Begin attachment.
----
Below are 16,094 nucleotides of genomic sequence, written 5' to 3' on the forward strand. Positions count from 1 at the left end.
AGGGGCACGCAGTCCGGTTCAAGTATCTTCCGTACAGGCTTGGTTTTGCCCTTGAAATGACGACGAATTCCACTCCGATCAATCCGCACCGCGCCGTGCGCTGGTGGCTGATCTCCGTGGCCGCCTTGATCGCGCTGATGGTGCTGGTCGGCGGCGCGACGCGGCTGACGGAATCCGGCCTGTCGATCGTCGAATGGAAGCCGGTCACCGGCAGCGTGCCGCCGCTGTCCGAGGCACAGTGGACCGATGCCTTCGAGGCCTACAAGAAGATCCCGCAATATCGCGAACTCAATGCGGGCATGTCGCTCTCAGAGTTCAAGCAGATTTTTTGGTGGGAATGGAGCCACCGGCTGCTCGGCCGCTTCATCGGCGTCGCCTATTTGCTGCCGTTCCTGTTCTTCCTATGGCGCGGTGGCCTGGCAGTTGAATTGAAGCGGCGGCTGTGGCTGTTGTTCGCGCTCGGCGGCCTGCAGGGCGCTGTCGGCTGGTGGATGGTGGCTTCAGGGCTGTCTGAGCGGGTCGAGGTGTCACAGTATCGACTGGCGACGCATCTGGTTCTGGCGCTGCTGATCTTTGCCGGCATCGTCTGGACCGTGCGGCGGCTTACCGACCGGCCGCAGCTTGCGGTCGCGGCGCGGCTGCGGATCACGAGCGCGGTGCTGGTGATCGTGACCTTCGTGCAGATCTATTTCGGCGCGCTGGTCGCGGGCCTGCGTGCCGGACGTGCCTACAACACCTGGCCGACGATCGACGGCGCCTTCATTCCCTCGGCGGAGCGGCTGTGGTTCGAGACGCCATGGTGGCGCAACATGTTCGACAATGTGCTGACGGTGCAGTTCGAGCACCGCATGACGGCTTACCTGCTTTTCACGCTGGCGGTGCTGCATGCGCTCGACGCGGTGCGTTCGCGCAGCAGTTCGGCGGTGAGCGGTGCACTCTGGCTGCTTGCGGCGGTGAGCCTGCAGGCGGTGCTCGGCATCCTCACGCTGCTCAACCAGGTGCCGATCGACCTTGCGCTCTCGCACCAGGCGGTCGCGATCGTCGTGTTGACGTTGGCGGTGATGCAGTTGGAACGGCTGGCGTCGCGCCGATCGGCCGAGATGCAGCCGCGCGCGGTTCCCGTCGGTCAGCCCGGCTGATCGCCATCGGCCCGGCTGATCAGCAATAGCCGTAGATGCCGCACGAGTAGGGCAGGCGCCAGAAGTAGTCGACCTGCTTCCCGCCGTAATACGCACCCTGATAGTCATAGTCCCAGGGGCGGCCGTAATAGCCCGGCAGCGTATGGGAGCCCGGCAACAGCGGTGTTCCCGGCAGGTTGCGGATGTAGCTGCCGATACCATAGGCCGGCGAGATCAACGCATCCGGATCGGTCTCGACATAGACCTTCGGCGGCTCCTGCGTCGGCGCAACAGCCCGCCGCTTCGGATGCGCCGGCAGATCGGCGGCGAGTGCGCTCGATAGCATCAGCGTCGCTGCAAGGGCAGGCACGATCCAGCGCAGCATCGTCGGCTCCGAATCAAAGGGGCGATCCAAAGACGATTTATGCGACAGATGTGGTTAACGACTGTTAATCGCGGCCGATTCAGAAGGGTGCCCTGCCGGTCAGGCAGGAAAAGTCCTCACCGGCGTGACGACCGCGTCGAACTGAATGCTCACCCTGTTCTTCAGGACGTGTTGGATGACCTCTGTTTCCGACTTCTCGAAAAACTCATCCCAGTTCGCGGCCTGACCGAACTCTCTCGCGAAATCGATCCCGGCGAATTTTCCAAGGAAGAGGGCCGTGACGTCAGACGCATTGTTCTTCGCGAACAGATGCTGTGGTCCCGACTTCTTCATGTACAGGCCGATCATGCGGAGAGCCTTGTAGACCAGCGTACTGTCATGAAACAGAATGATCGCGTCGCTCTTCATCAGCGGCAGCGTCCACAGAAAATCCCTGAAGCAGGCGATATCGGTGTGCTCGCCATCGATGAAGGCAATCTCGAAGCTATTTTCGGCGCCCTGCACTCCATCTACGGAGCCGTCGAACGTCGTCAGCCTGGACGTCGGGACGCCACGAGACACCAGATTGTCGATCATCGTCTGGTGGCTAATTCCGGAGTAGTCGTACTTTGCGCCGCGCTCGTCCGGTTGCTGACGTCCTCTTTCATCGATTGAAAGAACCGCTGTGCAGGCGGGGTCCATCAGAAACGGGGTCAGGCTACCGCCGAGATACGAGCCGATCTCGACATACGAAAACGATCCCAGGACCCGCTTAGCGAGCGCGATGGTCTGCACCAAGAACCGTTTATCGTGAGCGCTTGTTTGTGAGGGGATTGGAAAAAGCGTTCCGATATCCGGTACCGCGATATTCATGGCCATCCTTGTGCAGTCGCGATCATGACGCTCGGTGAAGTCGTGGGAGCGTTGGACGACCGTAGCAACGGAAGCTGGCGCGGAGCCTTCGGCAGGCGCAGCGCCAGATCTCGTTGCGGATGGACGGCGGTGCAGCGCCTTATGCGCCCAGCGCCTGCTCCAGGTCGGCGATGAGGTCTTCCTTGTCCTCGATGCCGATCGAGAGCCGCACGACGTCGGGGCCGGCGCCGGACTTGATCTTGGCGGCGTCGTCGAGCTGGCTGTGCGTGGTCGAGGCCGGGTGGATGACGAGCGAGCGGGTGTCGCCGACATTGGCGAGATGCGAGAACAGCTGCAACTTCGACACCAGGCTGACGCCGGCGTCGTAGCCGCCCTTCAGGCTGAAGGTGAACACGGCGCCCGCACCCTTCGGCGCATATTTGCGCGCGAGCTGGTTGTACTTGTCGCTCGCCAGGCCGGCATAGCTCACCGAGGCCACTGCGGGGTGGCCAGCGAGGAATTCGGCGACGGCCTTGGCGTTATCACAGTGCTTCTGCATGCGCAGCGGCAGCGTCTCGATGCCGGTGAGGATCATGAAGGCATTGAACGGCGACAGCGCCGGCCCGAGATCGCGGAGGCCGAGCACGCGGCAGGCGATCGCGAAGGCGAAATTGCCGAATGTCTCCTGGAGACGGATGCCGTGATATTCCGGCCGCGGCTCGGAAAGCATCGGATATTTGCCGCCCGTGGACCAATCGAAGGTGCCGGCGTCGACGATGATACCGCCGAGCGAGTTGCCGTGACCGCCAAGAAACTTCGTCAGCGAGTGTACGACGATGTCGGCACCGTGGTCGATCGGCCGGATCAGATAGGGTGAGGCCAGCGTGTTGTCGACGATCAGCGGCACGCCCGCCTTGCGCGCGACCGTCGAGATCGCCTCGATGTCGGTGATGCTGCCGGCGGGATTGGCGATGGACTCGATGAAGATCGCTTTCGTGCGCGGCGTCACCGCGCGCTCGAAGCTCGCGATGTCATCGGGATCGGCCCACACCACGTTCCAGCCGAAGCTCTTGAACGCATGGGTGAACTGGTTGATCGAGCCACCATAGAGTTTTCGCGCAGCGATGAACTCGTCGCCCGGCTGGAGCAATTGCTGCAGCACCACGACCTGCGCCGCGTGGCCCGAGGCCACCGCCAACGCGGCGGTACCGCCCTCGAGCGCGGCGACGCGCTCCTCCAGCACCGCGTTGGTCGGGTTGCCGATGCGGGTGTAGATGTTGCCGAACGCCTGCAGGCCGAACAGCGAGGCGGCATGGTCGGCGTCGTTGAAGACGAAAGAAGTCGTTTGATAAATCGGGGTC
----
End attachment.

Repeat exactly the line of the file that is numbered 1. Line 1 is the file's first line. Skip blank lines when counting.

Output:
Below are 16,094 nucleotides of genomic sequence, written 5' to 3' on the forward strand. Positions count from 1 at the left end.